Farsighted Engelbart Saw That Computers “Would Aid Humans, Not Replace Them”

(p. A15) On Dec. 9, 1968, Doug Engelbart of the Stanford Research Institute presented what’s now known as “The Mother of All Demos.” Using a homemade modem, a video feed from Menlo Park, and a quirky hand-operated device, Engelbart gave a 90-minute demonstration of hypertext, videoconferencing, teleconferencing and a networked operating system. Oh, and graphical user interface, display editing, multiple windows, shared documents, context-sensitive help and a digital library. Mother of all demos is right. That quirky device later became known as the computer mouse. The audience felt as if it had stepped into Oz, watching the world transform from black-and-white to color. But it was no hallucination.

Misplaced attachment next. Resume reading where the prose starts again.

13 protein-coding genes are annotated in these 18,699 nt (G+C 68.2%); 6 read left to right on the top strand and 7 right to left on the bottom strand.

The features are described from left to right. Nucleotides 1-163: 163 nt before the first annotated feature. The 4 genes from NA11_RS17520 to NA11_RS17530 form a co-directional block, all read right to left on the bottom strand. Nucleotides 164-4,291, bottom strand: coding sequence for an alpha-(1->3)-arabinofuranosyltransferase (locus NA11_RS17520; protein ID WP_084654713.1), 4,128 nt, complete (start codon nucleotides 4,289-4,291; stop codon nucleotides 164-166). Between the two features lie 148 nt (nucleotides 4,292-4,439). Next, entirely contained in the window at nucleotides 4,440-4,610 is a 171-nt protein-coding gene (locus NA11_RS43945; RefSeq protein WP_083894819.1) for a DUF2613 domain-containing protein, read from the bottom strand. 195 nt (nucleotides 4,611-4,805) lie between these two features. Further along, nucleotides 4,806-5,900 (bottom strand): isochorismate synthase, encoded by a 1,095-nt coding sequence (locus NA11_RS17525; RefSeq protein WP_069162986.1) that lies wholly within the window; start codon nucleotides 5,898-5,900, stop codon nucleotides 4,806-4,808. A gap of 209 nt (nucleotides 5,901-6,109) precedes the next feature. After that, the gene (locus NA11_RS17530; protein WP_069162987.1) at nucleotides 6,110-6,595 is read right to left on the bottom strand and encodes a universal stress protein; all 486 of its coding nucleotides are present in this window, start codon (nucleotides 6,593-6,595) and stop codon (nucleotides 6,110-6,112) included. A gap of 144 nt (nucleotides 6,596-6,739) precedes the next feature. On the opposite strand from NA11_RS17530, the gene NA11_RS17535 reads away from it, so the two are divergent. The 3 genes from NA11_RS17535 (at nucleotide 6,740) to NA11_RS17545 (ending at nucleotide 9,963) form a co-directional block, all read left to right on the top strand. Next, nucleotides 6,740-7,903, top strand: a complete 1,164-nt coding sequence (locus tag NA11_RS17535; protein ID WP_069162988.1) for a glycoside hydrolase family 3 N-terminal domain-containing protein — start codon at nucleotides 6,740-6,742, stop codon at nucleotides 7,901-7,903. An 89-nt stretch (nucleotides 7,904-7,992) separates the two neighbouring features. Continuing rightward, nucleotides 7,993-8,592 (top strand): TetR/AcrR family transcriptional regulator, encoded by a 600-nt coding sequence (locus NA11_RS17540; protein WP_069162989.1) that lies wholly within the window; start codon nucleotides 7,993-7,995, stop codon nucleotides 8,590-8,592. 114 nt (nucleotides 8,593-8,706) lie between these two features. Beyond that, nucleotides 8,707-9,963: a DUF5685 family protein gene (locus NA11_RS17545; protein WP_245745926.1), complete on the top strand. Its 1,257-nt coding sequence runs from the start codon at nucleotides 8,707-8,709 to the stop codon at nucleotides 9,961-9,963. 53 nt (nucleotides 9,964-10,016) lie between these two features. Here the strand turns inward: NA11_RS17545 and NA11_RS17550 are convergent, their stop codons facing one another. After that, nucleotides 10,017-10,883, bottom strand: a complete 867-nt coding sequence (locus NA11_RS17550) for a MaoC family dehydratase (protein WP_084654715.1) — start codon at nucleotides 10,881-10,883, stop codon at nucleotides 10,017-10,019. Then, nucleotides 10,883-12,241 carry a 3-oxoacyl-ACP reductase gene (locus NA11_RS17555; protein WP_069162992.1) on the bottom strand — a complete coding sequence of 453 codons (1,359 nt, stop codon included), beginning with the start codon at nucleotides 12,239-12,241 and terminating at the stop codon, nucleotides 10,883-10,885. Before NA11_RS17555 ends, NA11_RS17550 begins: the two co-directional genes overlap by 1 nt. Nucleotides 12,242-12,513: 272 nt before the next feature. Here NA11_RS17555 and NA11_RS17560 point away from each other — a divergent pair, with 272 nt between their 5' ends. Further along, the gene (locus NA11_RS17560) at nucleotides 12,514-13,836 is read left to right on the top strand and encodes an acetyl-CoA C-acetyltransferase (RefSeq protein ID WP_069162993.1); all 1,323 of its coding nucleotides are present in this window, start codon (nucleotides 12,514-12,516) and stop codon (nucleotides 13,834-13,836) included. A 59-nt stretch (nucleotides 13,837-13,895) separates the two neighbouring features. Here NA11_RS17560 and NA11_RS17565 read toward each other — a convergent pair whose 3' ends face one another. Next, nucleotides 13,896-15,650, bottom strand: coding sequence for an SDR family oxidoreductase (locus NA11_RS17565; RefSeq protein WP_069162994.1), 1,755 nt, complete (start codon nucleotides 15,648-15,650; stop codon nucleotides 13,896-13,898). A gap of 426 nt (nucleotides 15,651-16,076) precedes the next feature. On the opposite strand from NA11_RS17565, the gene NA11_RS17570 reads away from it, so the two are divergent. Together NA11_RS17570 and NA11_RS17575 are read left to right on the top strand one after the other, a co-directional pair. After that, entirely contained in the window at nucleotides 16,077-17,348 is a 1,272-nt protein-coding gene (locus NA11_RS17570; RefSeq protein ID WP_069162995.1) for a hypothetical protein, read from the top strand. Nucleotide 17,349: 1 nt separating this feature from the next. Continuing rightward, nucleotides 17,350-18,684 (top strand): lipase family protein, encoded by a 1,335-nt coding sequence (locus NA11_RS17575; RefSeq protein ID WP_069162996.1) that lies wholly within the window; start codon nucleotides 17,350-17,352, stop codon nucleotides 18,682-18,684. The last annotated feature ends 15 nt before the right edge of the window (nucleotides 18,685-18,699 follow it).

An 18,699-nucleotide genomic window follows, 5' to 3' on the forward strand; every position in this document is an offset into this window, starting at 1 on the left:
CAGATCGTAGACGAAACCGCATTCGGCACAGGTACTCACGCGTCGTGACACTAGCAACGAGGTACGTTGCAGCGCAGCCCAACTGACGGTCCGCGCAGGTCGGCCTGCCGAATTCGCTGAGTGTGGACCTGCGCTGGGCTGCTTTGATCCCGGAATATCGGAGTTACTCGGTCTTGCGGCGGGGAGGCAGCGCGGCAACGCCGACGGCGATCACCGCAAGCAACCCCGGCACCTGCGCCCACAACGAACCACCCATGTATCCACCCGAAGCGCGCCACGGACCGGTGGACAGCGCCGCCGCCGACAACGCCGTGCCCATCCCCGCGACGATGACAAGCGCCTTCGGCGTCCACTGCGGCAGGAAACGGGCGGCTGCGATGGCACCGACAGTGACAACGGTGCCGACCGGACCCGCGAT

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The coolest thing about this story is that, starting 20 years ago, Doug Engelbart was my next-door neighbor.
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One of Engelbart’s biggest influences was Vannevar Bush’s 1945 essay, “As We May Think,” which envisioned a “memex” machine–a portmanteau of “memory” and “index”–that would enhance human cognition. While I chased my kids’ errant basketballs in his backyard, Doug would tell me about this sort of “human augmentation,” arguing that computer science was developing in ways that would aid humans, not replace them.

For the full commentary, see:
Andy Kessler. “Life as We Know It Turns 50; The 1968 ‘Mother of All Demos’ showed the world a vision for modern computing.” The Wall Street Journal (Monrday, Dec. 3, 2018): A15.
(Note: ellipses added.)
(Note: the online version of the commentary has the date Dec. 2, 2018.)

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